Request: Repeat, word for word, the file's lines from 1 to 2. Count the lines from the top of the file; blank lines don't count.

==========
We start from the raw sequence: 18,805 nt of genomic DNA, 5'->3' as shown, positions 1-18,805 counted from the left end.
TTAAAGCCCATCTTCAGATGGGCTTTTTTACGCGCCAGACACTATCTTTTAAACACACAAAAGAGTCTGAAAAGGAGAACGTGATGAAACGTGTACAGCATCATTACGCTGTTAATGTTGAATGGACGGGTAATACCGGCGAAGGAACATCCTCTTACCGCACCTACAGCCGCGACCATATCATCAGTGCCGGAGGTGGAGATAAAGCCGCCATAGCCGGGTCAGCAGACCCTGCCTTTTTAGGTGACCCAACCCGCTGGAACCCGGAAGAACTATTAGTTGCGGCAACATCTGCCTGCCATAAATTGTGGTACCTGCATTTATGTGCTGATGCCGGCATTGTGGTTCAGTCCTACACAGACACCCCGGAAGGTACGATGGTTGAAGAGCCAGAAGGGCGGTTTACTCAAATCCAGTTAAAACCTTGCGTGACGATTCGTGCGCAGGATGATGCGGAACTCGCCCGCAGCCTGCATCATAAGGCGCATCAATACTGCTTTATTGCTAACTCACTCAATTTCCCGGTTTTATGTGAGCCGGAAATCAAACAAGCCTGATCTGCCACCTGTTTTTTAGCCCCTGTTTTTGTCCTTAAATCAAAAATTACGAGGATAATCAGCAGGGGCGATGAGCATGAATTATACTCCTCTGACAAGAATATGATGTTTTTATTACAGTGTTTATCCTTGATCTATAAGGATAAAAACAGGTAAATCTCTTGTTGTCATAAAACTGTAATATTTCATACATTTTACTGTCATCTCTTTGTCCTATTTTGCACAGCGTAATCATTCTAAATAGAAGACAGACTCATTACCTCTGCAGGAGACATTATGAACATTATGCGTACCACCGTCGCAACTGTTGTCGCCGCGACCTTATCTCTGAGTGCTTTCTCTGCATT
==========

We start from the raw sequence: 18,805 nt of genomic DNA, 5'->3' as shown, positions 1-18,805 counted from the left end.
TTAAAGCCCATCTTCAGATGGGCTTTTTTACGCGCCAGACACTATCTTTTAAACACACAAAAGAGTCTGAAAAGGAGAACGTGATGAAACGTGTACAGCATCATTACGCTGTTAATGTTGAATGGACGGGTAATACCGGCGAAGGAACATCCTCTTACCGCACCTACAGCCGCGACCATATCATCAGTGCCGGAGGTGGAGATAAAGCCGCCATAGCCGGGTCAGCAGACCCTGCCTTTTTAGGTGACCCAACCCGCTGGAACCCGGAAGAACTATTAGTTGCGGCAACATCTGCCTGCCATAAATTGTGGTACCTGCATTTATGTGCTGATGCCGGCATTGTGGTTCAGTCCTACACAGACACCCCGGAAGGTACGATGGTTGAAGAGCCAGAAGGGCGGTTTACTCAAATCCAGTTAAAACCTTGCGTGACGATTCGTGCGCAGGATGATGCGGAACTCGCCCGCAGCCTGCATCATAAGGCGCATCAATACTGCTTTATTGCTAACTCACTCAATTTCCCGGTTTTATGTGAGCCGGAAATCAAACAAGCCTGATCTGCCACCTGTTTTTTAGCCCCTGTTTTTGTCCTTAAATCAAAAATTACGAGGATAATCAGCAGGGGCGATGAGCATGAATTATACTCCTCTGACAAGAATATGATGTTTTTATTACAGTGTTTATCCTTGATCTATAAGGATAAAAACAGGTAAATCTCTTGTTGTCATAAAACTGTAATATTTCATACATTTTACTGTCATCTCTTTGTCCTATTTTGCACAGCGTAATCATTCTAAATAGAAGACAGACTCATTACCTCTGCAGGAGACATTATGAACATTATGCGTACCACCGTCGCAACTGTTGTCGCCGCGACCTTATCTCTGAGTGCTTTCTCTGCATT